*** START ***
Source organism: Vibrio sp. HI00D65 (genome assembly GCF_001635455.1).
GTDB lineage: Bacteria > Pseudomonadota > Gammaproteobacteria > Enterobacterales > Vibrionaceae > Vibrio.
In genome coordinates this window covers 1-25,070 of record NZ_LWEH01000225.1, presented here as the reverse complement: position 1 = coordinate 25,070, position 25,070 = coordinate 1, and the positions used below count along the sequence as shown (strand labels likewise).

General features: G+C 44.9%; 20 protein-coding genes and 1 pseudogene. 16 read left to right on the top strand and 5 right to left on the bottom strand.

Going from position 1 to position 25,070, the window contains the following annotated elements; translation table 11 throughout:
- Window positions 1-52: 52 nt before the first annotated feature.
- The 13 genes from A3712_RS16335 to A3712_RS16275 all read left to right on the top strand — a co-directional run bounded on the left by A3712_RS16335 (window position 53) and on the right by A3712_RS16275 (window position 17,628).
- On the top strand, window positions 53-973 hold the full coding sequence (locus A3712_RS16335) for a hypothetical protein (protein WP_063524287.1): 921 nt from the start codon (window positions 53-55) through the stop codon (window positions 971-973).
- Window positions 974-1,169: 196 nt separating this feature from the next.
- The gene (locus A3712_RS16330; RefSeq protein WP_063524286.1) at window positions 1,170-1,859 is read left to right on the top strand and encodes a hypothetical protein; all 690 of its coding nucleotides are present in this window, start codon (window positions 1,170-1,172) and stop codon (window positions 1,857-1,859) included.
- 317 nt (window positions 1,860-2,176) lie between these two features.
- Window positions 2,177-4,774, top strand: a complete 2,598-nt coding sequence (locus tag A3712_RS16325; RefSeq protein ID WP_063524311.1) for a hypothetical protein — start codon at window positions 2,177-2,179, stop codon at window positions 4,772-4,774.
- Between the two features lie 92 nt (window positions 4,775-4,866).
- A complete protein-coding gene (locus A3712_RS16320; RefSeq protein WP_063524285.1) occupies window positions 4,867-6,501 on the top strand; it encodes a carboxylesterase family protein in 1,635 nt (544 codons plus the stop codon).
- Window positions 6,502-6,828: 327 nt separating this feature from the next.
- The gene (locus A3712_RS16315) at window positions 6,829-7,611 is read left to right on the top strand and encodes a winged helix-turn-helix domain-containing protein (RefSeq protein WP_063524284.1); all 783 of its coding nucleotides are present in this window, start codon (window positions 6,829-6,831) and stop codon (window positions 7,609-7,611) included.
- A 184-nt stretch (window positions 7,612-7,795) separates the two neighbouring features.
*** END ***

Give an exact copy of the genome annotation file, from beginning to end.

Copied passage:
Source organism: Vibrio sp. HI00D65 (genome assembly GCF_001635455.1).
GTDB lineage: Bacteria > Pseudomonadota > Gammaproteobacteria > Enterobacterales > Vibrionaceae > Vibrio.
In genome coordinates this window covers 1-25,070 of record NZ_LWEH01000225.1, presented here as the reverse complement: position 1 = coordinate 25,070, position 25,070 = coordinate 1, and the positions used below count along the sequence as shown (strand labels likewise).

General features: G+C 44.9%; 20 protein-coding genes and 1 pseudogene. 16 read left to right on the top strand and 5 right to left on the bottom strand.

Going from position 1 to position 25,070, the window contains the following annotated elements; translation table 11 throughout:
- Window positions 1-52: 52 nt before the first annotated feature.
- The 13 genes from A3712_RS16335 to A3712_RS16275 all read left to right on the top strand — a co-directional run bounded on the left by A3712_RS16335 (window position 53) and on the right by A3712_RS16275 (window position 17,628).
- On the top strand, window positions 53-973 hold the full coding sequence (locus A3712_RS16335) for a hypothetical protein (protein WP_063524287.1): 921 nt from the start codon (window positions 53-55) through the stop codon (window positions 971-973).
- Window positions 974-1,169: 196 nt separating this feature from the next.
- The gene (locus A3712_RS16330; RefSeq protein WP_063524286.1) at window positions 1,170-1,859 is read left to right on the top strand and encodes a hypothetical protein; all 690 of its coding nucleotides are present in this window, start codon (window positions 1,170-1,172) and stop codon (window positions 1,857-1,859) included.
- 317 nt (window positions 1,860-2,176) lie between these two features.
- Window positions 2,177-4,774, top strand: a complete 2,598-nt coding sequence (locus tag A3712_RS16325; RefSeq protein ID WP_063524311.1) for a hypothetical protein — start codon at window positions 2,177-2,179, stop codon at window positions 4,772-4,774.
- Between the two features lie 92 nt (window positions 4,775-4,866).
- A complete protein-coding gene (locus A3712_RS16320; RefSeq protein WP_063524285.1) occupies window positions 4,867-6,501 on the top strand; it encodes a carboxylesterase family protein in 1,635 nt (544 codons plus the stop codon).
- Window positions 6,502-6,828: 327 nt separating this feature from the next.
- The gene (locus A3712_RS16315) at window positions 6,829-7,611 is read left to right on the top strand and encodes a winged helix-turn-helix domain-containing protein (RefSeq protein WP_063524284.1); all 783 of its coding nucleotides are present in this window, start codon (window positions 6,829-6,831) and stop codon (window positions 7,609-7,611) included.
- A 184-nt stretch (window positions 7,612-7,795) separates the two neighbouring features.